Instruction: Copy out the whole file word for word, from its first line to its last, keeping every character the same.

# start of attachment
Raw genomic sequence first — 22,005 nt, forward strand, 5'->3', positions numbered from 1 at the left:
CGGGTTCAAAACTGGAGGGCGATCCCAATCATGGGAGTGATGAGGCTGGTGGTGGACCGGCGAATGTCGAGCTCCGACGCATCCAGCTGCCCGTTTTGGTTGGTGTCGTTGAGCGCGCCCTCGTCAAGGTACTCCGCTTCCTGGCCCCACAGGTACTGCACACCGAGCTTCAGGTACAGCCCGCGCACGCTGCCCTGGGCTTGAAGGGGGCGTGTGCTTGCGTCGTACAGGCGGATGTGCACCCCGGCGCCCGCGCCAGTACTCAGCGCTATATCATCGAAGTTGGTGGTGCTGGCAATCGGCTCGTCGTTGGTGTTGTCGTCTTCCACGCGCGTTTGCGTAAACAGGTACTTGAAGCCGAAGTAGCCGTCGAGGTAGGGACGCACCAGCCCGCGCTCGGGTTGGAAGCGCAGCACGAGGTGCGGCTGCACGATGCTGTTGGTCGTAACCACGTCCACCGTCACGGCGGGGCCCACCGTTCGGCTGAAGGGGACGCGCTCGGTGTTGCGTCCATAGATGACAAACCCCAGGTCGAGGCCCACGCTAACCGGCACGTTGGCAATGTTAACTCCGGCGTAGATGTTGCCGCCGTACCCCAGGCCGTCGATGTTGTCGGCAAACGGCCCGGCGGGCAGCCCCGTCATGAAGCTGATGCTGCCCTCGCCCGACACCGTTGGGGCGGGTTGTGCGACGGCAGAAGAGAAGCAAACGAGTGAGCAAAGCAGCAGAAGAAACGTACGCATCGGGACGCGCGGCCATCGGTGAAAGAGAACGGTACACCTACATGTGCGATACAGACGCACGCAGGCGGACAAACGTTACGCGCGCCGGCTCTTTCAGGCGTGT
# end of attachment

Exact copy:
Raw genomic sequence first — 22,005 nt, forward strand, 5'->3', positions numbered from 1 at the left:
CGGGTTCAAAACTGGAGGGCGATCCCAATCATGGGAGTGATGAGGCTGGTGGTGGACCGGCGAATGTCGAGCTCCGACGCATCCAGCTGCCCGTTTTGGTTGGTGTCGTTGAGCGCGCCCTCGTCAAGGTACTCCGCTTCCTGGCCCCACAGGTACTGCACACCGAGCTTCAGGTACAGCCCGCGCACGCTGCCCTGGGCTTGAAGGGGGCGTGTGCTTGCGTCGTACAGGCGGATGTGCACCCCGGCGCCCGCGCCAGTACTCAGCGCTATATCATCGAAGTTGGTGGTGCTGGCAATCGGCTCGTCGTTGGTGTTGTCGTCTTCCACGCGCGTTTGCGTAAACAGGTACTTGAAGCCGAAGTAGCCGTCGAGGTAGGGACGCACCAGCCCGCGCTCGGGTTGGAAGCGCAGCACGAGGTGCGGCTGCACGATGCTGTTGGTCGTAACCACGTCCACCGTCACGGCGGGGCCCACCGTTCGGCTGAAGGGGACGCGCTCGGTGTTGCGTCCATAGATGACAAACCCCAGGTCGAGGCCCACGCTAACCGGCACGTTGGCAATGTTAACTCCGGCGTAGATGTTGCCGCCGTACCCCAGGCCGTCGATGTTGTCGGCAAACGGCCCGGCGGGCAGCCCCGTCATGAAGCTGATGCTGCCCTCGCCCGACACCGTTGGGGCGGGTTGTGCGACGGCAGAAGAGAAGCAAACGAGTGAGCAAAGCAGCAGAAGAAACGTACGCATCGGGACGCGCGGCCATCGGTGAAAGAGAACGGTACACCTACATGTGCGATACAGACGCACGCAGGCGGACAAACGTTACGCGCGCCGGCTCTTTCAGGCGTGT